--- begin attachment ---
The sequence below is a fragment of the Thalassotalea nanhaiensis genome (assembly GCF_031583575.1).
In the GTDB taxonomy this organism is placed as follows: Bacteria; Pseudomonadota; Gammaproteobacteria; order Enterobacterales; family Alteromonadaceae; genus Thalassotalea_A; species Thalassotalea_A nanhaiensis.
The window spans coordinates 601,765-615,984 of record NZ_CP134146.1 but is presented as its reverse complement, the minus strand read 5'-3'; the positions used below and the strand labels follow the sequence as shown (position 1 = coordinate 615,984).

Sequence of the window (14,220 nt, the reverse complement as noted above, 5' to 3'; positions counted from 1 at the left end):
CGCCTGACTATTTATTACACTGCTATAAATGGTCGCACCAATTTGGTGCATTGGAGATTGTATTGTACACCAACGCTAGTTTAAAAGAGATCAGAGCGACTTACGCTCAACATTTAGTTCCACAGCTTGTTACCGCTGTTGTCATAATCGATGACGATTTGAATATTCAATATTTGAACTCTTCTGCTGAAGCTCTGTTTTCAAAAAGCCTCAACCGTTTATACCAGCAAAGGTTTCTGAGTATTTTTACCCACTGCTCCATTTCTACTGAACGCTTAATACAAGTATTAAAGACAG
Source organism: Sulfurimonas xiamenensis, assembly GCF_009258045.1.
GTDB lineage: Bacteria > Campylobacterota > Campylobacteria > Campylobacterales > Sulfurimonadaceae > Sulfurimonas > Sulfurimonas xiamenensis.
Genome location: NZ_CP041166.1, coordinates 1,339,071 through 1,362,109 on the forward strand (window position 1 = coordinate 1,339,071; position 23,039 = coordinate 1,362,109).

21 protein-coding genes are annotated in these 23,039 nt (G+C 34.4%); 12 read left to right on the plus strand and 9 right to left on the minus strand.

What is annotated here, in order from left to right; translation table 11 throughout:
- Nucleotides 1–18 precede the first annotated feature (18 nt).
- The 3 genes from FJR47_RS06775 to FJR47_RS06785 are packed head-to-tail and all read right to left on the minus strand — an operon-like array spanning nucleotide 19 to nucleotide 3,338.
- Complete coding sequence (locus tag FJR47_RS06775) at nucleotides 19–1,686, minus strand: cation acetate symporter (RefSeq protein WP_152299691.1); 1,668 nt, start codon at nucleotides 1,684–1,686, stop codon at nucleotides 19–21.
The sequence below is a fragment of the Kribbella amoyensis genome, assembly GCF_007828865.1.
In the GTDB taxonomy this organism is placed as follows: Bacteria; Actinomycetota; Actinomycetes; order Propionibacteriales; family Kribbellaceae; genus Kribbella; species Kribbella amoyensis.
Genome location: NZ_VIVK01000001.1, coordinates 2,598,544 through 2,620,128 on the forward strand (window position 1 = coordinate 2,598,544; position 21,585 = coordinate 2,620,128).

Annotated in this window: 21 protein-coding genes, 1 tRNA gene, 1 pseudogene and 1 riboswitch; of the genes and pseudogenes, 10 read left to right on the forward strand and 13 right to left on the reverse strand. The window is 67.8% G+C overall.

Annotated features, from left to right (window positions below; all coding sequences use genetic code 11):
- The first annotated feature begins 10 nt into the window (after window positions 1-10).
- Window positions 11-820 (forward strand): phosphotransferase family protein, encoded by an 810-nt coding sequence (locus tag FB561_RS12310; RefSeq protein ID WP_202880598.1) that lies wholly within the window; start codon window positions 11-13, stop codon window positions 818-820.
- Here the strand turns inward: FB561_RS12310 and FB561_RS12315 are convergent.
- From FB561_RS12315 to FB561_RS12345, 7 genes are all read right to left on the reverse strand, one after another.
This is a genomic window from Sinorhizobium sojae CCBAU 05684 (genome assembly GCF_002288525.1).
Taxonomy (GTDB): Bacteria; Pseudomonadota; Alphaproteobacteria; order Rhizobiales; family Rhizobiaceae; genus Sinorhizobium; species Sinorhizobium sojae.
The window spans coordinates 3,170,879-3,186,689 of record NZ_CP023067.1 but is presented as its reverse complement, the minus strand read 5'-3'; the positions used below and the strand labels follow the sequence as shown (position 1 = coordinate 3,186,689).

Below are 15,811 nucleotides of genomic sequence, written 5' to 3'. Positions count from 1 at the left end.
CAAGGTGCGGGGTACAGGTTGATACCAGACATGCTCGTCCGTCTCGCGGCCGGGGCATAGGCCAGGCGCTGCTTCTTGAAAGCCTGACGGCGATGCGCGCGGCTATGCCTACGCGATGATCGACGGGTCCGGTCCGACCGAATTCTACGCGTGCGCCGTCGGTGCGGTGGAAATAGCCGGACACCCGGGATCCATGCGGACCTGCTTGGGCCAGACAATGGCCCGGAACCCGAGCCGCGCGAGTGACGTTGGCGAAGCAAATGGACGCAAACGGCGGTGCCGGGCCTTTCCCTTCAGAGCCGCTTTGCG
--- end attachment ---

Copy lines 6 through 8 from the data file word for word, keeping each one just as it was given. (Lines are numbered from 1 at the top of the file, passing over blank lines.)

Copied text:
Source organism: Sulfurimonas xiamenensis, assembly GCF_009258045.1.
GTDB lineage: Bacteria > Campylobacterota > Campylobacteria > Campylobacterales > Sulfurimonadaceae > Sulfurimonas > Sulfurimonas xiamenensis.
Genome location: NZ_CP041166.1, coordinates 1,339,071 through 1,362,109 on the forward strand (window position 1 = coordinate 1,339,071; position 23,039 = coordinate 1,362,109).